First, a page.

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Home  > Article

The Benefits of Diversity

By Simma Lieberman

More and more, organizations are realizing that in order to be successful they must value the diversity of their employees and the clients they serve.

 
Employees and managers together can develop ideas to make an organization more effective.
 

More and more, organizations are realizing that in order to be successful and recruit and retain the best employees, they must value the diversity of their employees and the clients they serve.

Whether you are a non-profit or a private corporation, learning to recognize and utilize differences can benefit your organization.

For most businesses this does not happen automatically, but through a process that involves personal and professional change.

Organizations need to define what diversity means to them
For most organizations it involves creating an inclusive organization where the differences of all people are respected, valued and utilized towards achieving a common goal. Differences people bring to the work environment include race, gender, sexual orientation, religion, age, geographic background, education, economic background and thinking and communication styles.

Organizations must have clarity about the specific benefits of diversity to their success
It's important that employees are representative of their client base so they can understand their needs and know how to serve them. It does not mean that people of one culture, gender, age, etc, only work with those respective populations. It means that the organization as a whole is better able to relate to a larger population. This creates better working relationships, and helps avoid miscommunication based on cultural differences and ignorance about other groups. It saves time and money and having to do things over. For Lucy Shelby at RCAC in Portland, having a well rounded understanding about the cultures of her clients can help build stronger relationships and give more loans to communities for building new affordable housing. She says, "I want to understand how people think and feel before we talk about filling housing needs or building leadership capacity.

Organizations need to assess how they are presently doing in terms of recruitment and retention and promotion
Assess the cultural makeup of your clients and your employees. Do you have employees that reflect your client base? Where are the gaps that need to be filled? It's important to develop an assessment to get this information. A combination of written surveys, focus groups and interviews will provide that. You'll find out what your employees are thinking and what issues you may not be aware of. Employees and managers together can develop ideas to make an organization more effective. Victoire Chochezi of RCAC in Sacramento, CA talks about the importance of diversity in thinking styles and communication. She states, "It's good to do assessments. Like minds tend to gravitate toward like minds and not work as much with other people who do not think like them. We always need to branch out and work with people who are from different backgrounds and have different working and thinking styles."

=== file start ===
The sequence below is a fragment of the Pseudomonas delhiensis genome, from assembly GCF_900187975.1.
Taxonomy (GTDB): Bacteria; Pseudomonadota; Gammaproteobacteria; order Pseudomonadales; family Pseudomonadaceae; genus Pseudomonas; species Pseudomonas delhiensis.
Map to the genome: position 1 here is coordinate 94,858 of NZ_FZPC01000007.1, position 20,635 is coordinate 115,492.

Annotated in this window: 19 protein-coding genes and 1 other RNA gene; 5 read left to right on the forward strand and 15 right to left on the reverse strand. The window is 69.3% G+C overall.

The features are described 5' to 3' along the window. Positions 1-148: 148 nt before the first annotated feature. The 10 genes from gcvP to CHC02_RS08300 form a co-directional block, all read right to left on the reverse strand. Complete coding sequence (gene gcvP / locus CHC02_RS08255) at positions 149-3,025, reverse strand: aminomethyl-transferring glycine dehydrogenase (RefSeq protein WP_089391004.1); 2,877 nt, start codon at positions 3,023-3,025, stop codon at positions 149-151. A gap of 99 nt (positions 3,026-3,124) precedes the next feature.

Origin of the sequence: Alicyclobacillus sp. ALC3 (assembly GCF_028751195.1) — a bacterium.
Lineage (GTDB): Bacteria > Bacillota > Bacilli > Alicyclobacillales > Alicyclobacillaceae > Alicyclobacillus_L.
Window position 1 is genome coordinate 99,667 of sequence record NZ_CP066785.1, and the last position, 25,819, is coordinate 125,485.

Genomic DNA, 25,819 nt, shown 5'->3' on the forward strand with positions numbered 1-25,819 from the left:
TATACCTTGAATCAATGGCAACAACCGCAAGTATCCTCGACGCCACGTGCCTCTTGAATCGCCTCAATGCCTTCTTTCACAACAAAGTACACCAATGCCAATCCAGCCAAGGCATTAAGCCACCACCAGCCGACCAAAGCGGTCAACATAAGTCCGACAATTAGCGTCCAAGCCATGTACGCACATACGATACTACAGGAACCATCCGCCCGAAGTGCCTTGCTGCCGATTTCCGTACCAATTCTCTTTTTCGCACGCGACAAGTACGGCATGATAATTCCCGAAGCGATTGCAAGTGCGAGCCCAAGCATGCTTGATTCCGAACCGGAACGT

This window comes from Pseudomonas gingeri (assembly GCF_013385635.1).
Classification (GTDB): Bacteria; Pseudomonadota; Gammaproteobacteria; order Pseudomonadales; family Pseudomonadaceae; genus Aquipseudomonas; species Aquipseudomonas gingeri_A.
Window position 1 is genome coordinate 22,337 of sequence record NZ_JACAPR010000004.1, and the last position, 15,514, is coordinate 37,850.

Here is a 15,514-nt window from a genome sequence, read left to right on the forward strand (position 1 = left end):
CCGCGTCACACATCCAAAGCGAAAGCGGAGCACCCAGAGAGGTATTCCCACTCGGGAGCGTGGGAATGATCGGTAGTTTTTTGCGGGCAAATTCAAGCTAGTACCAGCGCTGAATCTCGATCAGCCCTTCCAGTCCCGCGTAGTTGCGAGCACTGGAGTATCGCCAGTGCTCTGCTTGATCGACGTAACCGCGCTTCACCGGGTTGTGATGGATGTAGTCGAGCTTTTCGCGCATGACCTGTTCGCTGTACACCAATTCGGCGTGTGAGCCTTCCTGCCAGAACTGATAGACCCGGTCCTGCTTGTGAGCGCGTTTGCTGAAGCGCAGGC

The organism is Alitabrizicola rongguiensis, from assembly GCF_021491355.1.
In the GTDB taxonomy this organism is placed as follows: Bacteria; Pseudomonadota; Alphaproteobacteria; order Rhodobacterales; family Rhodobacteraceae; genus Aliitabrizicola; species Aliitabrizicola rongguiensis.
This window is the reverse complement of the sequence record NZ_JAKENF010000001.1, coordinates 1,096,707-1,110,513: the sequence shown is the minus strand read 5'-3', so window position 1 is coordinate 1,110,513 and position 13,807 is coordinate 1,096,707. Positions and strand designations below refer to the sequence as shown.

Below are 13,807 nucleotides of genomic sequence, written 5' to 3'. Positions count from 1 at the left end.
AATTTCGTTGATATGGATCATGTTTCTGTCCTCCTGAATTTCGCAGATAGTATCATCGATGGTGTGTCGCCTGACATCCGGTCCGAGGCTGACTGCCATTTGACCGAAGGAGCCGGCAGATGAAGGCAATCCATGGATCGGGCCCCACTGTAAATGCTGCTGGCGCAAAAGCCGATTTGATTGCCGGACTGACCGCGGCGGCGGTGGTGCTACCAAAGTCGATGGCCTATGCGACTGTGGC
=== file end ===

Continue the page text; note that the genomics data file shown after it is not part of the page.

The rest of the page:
After you do an assessment develop a plan to address issues and create a plan to support diversity. Are you lacking diversity at the employee level, management, or board of directors? Some organizations have been able to recruit diverse employees but their executive leadership is exactly alike in terms of race, age gender, geographic background or education. If you always recruit from the same sources you will always get the same people. Talk to other companies that have successfully recruited and maintained a diverse workforce. Find out how they get their candidates and what they have done to create a more inclusive environment. According to Chochezi, "when people feel included, they are more likely to give appropriate input. They still feel encouraged even if their ideas are not accepted each time."

Provide appropriate training
Even if you are diverse, in terms of demographics, it's necessary to train people to understand each other and the communities you serve. Just having people who are different from each other is not enough. A good training program helps people work better together and utilize each other's strengths. Depending on the size of your organization you might want to form a diversity council to champion your diversity initiative, deal with issues and build a stronger team.

Learn from other organizations but be aware of what your group can do specifically to be more inclusive.
Educate and train people to be aware of their conscious and unconscious biases and assumptions that impede working together. Even things like social events can make a difference in your organization. Issues come up during winter holidays when people from different cultures have celebrations. Its important to include all people and if your celebrations are geared towards Christmas or any other one group it can create discomfort for others. While some people won't say anything they just won't show up or if they do it can create resentment or a feeling that some people are more valued than others.

Examine all systems and processes and change those impede inclusion.

Finally, senior management needs to drive the change or it will be seen as one more good idea that never worked.

About the Author: Simma Lieberman works with people and organizations to create environments where people can do their best work. She specializes in diversity, gender communications, life-work balance and stress, and acquiring and retaining new customers.







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